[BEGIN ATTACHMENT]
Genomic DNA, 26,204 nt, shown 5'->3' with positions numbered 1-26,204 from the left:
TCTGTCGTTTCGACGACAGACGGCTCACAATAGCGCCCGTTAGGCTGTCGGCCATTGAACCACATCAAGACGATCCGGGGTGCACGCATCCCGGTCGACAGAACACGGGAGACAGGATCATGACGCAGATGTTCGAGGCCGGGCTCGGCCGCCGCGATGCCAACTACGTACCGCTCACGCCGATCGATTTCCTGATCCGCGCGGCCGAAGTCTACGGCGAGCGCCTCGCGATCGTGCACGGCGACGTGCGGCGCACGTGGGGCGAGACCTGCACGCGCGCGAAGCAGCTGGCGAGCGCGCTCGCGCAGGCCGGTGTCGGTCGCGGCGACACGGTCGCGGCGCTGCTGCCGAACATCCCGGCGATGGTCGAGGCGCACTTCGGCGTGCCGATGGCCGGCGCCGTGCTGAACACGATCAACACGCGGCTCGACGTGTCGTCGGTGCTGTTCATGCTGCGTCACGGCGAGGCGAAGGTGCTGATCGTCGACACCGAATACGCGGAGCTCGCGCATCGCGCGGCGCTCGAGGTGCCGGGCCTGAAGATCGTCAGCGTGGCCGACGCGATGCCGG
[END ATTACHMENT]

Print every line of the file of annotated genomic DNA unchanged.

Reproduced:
Genomic DNA, 26,204 nt, shown 5'->3' with positions numbered 1-26,204 from the left:
TCTGTCGTTTCGACGACAGACGGCTCACAATAGCGCCCGTTAGGCTGTCGGCCATTGAACCACATCAAGACGATCCGGGGTGCACGCATCCCGGTCGACAGAACACGGGAGACAGGATCATGACGCAGATGTTCGAGGCCGGGCTCGGCCGCCGCGATGCCAACTACGTACCGCTCACGCCGATCGATTTCCTGATCCGCGCGGCCGAAGTCTACGGCGAGCGCCTCGCGATCGTGCACGGCGACGTGCGGCGCACGTGGGGCGAGACCTGCACGCGCGCGAAGCAGCTGGCGAGCGCGCTCGCGCAGGCCGGTGTCGGTCGCGGCGACACGGTCGCGGCGCTGCTGCCGAACATCCCGGCGATGGTCGAGGCGCACTTCGGCGTGCCGATGGCCGGCGCCGTGCTGAACACGATCAACACGCGGCTCGACGTGTCGTCGGTGCTGTTCATGCTGCGTCACGGCGAGGCGAAGGTGCTGATCGTCGACACCGAATACGCGGAGCTCGCGCATCGCGCGGCGCTCGAGGTGCCGGGCCTGAAGATCGTCAGCGTGGCCGACGCGATGCCGG